Now we must first consider The Prelude as a narrative. First what does it tell us about its central character Wordsworth A, what he did and what he thought? Second, what does the narrator Wordsworth B, the same man but older, think about all this? (Many narratives make it hard to distinguish between the ideas of the principal character and those of the narrator. When this confusion happens in Jane Austen’s Emma, we credit Emma with being smart enough to share her creator’s opinions. Likewise, I think we must assume that Wordsworth A understood what happened unless Wordsworth B tells us differently.
The Prelude relates to the French Revolution because it tells us what happened when one young Englishman, Wordsworth A, encountered it. Wordsworth A was a Cambridge man, but not one heavily involved in university life. In fact, he was proud that he had detached himself from academic competition. In the summer of his third year, he decided to break out of his usual habits and journey to the sublime Alps—very much the destination of young imaginative men of the age (like young people making a pilgtimage to San Francisco in the summeer of 1966). The route he and a friend took landed them in Calais on July 13, 1790, the eve of the Fête de la Fédération in Paris and the first anniversary of the Fall of the Bastille. As they walked toward Switzerland, they came upon villagers celebrating the new regime. They were enthusiastically welcomed, especially since Britain was associated with Liberty since 1688. They enjoyed themselves. Wordsworth A (or at least Wordsworth B) understands the moment: “France [was] standing on the top of golden hours, / . . . human nature seeming born again” (VI 353-354). But the detachment he cultivated at college remains. In spite of their welcome, he and his friend were “A lonely pair / Of Englishmen” (VI, 391-392), not really part of the festivities. Their business was ahead of them, and they soon found Mount Blanc and crossed the Alps. On their way back to England, they encountered Brabant armies fighting for Liberty, but Wordsworth A “looked upon these things / As from a distance—heard, and saw, and felt, / Was touched but with no intimate concern . . .” (VI 694-696).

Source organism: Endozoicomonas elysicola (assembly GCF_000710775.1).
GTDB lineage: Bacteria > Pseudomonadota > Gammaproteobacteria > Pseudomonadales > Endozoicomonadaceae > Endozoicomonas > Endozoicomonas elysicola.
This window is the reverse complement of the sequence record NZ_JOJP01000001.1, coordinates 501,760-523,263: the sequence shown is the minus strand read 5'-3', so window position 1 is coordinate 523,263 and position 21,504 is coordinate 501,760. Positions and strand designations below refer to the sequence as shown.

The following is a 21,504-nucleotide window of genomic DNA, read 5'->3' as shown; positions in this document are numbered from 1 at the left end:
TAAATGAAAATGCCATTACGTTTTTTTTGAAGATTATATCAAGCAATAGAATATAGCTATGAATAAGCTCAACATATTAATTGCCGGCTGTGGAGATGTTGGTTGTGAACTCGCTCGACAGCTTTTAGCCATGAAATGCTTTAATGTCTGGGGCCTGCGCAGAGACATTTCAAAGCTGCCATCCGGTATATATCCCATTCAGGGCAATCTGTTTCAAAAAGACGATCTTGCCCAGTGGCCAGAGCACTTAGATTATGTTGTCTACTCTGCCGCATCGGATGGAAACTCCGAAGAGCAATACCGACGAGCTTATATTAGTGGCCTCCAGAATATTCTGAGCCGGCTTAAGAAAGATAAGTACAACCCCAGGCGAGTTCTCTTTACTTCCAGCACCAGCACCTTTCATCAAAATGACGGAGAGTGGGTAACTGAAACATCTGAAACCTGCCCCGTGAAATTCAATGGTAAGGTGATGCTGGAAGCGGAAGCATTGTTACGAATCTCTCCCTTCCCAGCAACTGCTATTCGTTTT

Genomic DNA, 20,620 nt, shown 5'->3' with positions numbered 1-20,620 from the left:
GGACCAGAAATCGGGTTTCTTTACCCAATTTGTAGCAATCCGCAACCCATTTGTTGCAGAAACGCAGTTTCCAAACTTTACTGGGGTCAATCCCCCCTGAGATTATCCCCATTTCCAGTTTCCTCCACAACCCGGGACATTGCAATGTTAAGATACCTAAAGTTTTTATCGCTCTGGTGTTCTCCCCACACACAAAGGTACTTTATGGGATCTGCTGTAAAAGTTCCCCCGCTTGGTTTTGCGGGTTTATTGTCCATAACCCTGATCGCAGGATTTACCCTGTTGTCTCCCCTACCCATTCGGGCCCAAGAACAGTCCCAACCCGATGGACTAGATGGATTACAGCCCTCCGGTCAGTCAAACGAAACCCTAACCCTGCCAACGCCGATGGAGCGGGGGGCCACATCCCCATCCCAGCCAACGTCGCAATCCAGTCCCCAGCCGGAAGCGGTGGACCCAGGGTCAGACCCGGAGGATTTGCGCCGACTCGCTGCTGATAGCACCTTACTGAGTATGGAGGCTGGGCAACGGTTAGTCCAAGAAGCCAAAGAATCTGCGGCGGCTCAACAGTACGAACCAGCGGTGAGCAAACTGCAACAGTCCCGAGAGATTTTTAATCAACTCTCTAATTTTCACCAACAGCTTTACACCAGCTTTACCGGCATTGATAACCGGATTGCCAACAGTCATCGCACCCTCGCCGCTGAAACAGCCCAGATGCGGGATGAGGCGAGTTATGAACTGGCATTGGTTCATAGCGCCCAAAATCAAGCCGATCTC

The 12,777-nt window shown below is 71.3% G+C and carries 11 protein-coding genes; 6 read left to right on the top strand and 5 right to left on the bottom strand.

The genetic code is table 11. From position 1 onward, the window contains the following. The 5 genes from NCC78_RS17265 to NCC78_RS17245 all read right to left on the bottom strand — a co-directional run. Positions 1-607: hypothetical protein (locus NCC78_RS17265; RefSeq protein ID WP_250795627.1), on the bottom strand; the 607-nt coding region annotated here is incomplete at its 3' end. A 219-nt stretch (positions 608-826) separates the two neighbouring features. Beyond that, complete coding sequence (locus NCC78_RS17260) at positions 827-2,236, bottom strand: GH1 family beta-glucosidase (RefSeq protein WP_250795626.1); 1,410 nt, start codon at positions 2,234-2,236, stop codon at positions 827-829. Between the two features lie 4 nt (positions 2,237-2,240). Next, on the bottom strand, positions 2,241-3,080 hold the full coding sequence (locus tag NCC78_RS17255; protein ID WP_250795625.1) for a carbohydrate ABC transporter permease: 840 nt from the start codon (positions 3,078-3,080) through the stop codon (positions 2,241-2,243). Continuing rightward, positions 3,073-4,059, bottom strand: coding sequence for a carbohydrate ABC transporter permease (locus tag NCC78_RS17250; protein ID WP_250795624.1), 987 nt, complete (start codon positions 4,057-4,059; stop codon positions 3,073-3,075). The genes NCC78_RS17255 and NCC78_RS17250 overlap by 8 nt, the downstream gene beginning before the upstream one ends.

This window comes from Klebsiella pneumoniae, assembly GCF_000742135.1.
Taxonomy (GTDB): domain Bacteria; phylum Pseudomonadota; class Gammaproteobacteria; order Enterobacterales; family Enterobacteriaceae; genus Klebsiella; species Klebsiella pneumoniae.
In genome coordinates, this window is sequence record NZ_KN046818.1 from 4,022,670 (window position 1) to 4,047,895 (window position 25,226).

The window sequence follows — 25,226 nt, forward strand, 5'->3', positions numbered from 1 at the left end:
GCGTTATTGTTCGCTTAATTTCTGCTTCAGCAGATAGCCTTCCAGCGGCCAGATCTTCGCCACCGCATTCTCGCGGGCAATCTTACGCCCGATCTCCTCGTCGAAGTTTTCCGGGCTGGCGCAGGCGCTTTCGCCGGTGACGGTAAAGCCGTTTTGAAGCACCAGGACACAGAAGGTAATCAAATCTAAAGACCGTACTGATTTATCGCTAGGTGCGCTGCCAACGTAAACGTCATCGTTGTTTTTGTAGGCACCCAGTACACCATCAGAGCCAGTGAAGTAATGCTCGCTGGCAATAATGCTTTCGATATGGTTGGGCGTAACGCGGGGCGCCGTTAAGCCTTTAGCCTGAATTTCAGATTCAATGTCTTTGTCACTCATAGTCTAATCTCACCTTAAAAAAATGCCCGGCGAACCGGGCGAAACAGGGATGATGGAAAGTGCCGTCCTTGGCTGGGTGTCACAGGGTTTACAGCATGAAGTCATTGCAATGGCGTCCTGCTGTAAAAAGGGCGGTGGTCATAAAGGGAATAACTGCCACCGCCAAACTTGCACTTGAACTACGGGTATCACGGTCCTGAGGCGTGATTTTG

By Book IX, Wordsworth A has grown up somewhat. (Remember still that now in November, 1791, he is all of 21. Continue to picture this young man as young.) He was sent to provincial France to learn to speak the language better. To get to his destination, he had to go through Paris, and there he visited the sites of various Revolutionary events and found the people far different from the happy villagers of 1790. Wordsworth A found Paris a chaos of “worst and best” (IX 53), a mix of “Joy, anger, and vexation, in the midst / Of gaiety and dissolute idleness” (IX 61-62). Although he did pick up a stone from the rubble of the Bastille, he knew he pretended more emotions than he really felt.
This same detachment continued when he reached his destination, a city on the Loire. (The city is not specified, but we know Wordsworth B conflated what happened in Orleans and Blois.) Even though Wordsworth A read the pamphlets of the hour, he was (as he tells us) as indifferent as a hothouse flower would be to a storm outdoors. He was “without a vital interest” (IX 108). His detachment was aided by the company he at first kept: fashionable people who avoided any serious talk
But then Wordsworth A changed. He entered “a nosier world, and thus did soon / Become a patriot” (IX 124-125)—that is, a backer of the Revolution. Here is where the history of Wordsworth A becomes confusing—for good reasons. (For one thing, Wordsworth B did not want to tell the story of Wordsworth A’s love affair with a slightly older French woman, Annette Vallon, an affair that produced a child late in 1792.) Although he tells us he became a supporter of the Revolution, in the next passage he tells us that he began to spend his time with men from noble families who opposed the Revolution, many of whom joined the Austrian and Prussian armies ready to invade France. In my early readings of The Prelude I could not understand this inconsistency.